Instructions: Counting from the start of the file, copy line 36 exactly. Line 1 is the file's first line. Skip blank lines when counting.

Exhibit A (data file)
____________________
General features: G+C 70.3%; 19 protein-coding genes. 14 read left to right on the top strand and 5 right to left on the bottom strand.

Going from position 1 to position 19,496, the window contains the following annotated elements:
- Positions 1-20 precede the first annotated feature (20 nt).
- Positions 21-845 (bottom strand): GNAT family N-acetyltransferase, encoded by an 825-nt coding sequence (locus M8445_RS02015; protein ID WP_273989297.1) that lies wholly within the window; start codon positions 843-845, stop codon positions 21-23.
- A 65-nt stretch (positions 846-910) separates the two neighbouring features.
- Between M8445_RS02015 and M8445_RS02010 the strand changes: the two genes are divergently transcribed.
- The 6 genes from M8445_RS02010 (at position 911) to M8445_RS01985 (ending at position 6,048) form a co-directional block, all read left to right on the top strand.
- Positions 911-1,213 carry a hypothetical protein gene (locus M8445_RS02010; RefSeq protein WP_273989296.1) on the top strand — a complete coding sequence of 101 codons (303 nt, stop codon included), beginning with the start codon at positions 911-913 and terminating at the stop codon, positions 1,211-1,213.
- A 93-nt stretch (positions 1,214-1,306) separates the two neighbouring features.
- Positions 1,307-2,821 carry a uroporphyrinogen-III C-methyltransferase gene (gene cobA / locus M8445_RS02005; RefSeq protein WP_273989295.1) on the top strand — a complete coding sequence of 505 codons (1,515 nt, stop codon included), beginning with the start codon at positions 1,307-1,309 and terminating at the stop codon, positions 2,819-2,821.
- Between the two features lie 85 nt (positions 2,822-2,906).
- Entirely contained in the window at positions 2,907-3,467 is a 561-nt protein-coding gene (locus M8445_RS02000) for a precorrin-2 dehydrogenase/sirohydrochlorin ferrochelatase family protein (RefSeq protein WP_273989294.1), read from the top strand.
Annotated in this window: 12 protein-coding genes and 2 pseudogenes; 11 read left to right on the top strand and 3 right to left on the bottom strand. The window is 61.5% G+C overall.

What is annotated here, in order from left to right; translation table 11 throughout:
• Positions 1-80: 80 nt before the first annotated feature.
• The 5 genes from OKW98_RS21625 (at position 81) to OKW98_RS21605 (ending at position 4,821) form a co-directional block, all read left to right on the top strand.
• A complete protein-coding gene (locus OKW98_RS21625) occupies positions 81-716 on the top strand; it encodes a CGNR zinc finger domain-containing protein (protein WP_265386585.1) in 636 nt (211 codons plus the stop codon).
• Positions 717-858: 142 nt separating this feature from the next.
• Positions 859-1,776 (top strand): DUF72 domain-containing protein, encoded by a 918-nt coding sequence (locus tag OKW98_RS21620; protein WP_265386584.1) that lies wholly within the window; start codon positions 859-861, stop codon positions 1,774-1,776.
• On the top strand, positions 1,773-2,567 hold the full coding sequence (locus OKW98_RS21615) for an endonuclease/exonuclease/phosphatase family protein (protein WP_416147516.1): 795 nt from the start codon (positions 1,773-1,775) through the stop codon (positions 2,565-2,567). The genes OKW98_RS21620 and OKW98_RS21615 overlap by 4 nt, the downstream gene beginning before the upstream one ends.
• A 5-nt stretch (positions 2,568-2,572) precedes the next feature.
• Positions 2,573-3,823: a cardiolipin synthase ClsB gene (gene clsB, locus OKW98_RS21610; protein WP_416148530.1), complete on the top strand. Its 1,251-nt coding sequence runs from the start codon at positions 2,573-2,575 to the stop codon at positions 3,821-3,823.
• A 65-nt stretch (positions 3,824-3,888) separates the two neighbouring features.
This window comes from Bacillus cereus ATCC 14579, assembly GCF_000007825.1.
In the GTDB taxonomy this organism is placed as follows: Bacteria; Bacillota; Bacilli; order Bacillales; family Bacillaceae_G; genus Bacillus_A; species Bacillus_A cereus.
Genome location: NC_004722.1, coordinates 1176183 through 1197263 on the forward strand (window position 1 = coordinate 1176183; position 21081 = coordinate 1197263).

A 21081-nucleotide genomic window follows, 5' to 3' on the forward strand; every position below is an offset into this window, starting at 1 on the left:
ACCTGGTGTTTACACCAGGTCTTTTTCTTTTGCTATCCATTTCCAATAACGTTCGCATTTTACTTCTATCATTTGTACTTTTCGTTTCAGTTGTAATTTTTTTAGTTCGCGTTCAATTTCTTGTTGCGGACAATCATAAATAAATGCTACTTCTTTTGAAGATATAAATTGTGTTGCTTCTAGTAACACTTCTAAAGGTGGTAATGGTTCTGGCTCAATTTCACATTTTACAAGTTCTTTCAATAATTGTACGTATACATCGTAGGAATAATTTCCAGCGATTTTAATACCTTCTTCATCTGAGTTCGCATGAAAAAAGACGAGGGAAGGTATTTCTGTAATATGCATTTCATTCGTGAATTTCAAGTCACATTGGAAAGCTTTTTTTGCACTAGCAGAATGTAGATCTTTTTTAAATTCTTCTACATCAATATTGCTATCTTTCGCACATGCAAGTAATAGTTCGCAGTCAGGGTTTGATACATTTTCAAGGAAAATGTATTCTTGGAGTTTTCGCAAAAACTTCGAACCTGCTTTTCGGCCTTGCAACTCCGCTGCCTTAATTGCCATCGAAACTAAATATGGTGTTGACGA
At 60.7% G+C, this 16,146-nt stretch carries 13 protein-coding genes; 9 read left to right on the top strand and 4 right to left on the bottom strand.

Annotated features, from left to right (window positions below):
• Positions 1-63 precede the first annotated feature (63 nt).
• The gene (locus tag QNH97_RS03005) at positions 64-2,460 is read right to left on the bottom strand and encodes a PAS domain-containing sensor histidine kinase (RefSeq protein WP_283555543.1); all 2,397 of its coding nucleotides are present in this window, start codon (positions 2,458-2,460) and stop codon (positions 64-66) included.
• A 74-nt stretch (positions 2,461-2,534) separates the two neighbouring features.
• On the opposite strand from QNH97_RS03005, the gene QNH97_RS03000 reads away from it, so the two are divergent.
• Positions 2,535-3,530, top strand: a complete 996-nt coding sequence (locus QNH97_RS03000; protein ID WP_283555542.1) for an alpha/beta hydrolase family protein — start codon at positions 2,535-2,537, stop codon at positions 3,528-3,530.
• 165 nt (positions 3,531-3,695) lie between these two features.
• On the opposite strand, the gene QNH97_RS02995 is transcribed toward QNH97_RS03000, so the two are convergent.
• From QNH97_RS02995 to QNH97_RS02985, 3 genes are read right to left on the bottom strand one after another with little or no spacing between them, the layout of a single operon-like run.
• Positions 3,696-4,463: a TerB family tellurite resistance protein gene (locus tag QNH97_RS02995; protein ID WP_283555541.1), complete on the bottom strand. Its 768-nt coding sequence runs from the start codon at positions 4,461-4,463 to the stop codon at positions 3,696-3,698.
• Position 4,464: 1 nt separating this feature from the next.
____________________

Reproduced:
• 165 nt (positions 3,531-3,695) lie between these two features.